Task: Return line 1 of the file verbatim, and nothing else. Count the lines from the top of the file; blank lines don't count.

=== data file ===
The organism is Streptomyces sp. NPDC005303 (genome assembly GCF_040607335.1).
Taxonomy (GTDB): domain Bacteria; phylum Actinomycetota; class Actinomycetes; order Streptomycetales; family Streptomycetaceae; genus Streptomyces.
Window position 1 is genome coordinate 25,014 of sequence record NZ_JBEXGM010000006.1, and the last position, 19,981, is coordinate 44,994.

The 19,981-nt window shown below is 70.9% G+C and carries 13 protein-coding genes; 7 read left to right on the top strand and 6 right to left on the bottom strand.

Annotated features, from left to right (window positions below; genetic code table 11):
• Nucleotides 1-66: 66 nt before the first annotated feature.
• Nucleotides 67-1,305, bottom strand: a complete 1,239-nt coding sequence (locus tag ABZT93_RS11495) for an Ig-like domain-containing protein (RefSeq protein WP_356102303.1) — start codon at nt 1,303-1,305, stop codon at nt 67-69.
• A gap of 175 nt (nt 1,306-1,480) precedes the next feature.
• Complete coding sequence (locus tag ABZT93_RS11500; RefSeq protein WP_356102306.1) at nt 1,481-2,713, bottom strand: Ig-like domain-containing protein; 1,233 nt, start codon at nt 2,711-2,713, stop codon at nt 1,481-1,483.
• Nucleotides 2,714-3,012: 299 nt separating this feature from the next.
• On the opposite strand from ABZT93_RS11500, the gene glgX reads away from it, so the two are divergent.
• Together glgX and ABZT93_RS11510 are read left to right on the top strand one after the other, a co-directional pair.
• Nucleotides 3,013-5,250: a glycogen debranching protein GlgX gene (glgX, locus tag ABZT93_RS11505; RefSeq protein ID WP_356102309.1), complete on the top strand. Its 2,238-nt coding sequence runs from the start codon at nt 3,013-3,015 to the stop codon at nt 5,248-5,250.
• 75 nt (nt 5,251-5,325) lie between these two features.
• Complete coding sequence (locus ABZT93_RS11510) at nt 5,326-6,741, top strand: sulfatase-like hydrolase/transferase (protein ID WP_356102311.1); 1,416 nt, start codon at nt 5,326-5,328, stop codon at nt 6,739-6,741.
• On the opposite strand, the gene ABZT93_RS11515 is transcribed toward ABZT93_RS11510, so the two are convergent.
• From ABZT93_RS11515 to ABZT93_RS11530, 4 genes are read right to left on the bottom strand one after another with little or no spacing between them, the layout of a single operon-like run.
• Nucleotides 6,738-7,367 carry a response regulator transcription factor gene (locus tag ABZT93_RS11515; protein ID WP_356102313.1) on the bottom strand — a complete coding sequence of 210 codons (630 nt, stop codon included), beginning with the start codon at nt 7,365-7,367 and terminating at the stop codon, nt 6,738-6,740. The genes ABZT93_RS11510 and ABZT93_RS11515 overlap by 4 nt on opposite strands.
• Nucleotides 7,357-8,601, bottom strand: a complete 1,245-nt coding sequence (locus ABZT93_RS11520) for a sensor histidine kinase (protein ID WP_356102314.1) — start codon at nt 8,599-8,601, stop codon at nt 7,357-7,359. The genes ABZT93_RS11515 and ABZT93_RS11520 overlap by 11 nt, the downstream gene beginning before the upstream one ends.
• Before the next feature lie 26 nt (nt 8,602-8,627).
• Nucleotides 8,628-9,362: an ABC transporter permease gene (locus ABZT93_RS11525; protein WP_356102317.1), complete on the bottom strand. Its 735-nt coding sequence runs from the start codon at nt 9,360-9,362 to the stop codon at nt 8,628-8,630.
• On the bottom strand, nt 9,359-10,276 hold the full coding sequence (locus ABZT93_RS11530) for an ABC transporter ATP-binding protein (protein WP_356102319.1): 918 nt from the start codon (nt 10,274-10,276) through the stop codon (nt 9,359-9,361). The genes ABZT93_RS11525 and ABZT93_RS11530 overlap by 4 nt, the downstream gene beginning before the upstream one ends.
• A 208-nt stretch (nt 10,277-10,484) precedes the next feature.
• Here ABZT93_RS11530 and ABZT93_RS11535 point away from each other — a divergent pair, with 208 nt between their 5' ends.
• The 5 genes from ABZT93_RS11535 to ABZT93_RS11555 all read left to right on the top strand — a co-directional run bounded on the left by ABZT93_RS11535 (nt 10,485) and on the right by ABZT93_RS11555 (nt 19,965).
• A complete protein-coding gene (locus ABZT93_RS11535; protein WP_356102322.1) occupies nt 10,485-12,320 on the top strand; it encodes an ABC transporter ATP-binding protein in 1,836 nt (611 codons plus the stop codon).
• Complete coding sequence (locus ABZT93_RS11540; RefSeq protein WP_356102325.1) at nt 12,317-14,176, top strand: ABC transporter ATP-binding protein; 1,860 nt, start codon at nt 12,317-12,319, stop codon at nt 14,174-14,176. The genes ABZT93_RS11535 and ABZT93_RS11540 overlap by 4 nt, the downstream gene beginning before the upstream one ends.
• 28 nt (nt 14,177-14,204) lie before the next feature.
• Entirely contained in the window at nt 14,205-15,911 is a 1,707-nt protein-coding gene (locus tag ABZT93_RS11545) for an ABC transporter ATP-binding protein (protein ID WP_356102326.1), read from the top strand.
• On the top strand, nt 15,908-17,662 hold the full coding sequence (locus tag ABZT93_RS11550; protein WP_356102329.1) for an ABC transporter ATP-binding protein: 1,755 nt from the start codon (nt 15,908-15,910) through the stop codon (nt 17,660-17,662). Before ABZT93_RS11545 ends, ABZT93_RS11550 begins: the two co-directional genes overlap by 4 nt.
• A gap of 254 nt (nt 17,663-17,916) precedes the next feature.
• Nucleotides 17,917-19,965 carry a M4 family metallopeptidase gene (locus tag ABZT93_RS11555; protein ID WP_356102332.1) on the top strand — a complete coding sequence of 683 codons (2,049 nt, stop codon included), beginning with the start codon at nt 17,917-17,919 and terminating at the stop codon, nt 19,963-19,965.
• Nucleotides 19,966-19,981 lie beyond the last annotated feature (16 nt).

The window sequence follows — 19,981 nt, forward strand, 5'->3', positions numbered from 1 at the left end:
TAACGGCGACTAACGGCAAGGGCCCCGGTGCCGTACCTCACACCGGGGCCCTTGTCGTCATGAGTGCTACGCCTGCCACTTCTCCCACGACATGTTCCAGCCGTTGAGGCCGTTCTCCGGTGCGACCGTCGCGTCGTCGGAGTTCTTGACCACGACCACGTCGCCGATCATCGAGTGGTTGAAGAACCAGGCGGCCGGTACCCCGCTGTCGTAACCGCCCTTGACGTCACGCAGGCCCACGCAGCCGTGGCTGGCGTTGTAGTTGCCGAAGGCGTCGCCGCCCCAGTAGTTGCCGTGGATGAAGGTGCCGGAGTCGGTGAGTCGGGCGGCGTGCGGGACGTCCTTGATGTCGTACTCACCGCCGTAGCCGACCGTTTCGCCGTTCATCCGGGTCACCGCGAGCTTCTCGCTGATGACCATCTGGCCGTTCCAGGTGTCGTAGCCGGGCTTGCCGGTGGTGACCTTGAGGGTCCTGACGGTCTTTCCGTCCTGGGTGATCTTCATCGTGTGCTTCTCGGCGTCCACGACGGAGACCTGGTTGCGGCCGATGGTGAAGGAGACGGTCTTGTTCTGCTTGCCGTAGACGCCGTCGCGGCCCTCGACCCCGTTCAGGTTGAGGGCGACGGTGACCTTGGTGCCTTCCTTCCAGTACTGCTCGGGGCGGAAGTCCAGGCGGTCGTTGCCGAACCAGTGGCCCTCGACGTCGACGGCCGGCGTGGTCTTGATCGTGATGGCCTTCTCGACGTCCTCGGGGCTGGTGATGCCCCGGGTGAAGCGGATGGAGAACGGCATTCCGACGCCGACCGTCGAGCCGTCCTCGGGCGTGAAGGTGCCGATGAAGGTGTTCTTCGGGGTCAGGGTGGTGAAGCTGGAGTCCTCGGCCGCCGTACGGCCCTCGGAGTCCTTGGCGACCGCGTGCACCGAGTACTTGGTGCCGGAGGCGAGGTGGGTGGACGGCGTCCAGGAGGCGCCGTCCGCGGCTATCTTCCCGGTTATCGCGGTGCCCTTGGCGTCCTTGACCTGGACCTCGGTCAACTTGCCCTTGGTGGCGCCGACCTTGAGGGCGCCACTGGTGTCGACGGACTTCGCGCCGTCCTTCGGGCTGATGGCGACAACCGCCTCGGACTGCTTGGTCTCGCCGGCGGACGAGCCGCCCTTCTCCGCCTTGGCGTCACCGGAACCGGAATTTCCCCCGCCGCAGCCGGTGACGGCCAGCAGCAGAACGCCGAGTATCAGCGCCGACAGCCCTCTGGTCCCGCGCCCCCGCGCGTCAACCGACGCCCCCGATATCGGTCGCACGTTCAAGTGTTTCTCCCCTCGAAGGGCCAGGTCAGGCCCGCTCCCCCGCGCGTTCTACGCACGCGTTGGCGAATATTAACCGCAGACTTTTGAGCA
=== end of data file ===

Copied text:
The organism is Streptomyces sp. NPDC005303 (genome assembly GCF_040607335.1).